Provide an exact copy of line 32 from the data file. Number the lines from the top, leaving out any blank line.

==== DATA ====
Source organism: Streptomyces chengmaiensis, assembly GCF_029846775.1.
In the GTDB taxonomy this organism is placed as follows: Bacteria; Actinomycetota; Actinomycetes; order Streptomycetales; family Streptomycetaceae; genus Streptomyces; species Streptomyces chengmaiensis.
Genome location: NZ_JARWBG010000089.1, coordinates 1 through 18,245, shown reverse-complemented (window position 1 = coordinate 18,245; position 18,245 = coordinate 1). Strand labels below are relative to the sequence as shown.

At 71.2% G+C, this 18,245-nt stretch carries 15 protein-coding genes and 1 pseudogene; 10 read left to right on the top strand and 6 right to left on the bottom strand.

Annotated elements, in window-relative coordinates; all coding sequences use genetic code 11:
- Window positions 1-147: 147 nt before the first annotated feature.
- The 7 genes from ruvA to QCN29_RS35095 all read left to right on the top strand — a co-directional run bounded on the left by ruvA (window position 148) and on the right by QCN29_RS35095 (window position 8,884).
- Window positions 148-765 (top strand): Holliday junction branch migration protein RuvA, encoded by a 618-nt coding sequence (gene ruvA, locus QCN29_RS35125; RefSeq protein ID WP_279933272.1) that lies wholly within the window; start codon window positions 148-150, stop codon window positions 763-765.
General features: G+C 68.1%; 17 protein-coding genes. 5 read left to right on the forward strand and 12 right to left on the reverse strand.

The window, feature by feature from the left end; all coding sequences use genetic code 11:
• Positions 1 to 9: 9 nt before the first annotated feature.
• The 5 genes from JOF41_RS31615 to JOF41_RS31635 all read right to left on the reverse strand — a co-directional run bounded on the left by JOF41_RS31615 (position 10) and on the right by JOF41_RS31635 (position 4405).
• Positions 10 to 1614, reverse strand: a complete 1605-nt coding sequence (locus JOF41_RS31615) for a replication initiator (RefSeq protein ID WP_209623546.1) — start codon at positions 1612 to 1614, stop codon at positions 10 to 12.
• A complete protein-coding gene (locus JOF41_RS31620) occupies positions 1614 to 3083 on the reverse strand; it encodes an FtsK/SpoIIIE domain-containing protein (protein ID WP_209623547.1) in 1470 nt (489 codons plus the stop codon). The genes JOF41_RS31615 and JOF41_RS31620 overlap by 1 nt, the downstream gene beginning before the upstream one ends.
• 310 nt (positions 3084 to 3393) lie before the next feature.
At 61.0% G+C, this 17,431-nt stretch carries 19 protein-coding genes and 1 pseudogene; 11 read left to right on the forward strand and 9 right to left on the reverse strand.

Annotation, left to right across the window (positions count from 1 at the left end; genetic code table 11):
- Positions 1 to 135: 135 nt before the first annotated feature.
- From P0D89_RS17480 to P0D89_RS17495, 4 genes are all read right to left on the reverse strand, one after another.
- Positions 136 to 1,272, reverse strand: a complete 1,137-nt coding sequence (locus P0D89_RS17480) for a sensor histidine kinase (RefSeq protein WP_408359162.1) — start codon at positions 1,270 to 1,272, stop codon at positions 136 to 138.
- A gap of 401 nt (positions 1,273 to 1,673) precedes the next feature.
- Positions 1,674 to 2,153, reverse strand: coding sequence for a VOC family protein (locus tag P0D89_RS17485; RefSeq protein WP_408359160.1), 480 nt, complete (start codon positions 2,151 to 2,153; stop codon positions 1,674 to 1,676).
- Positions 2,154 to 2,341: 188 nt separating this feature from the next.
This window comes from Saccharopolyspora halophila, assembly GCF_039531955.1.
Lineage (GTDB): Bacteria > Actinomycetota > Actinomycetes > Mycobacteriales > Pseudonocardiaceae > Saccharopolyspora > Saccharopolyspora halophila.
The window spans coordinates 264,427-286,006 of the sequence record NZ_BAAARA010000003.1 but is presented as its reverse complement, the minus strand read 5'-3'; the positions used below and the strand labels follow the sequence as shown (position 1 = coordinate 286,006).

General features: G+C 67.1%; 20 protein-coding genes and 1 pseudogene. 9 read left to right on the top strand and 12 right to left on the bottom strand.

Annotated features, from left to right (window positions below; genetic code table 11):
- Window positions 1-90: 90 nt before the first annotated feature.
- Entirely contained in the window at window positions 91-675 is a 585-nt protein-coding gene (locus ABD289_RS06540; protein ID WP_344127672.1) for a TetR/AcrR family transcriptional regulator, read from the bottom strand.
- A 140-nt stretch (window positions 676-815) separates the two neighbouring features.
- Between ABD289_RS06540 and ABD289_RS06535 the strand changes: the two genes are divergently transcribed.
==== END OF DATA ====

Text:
- Between ABD289_RS06540 and ABD289_RS06535 the strand changes: the two genes are divergently transcribed.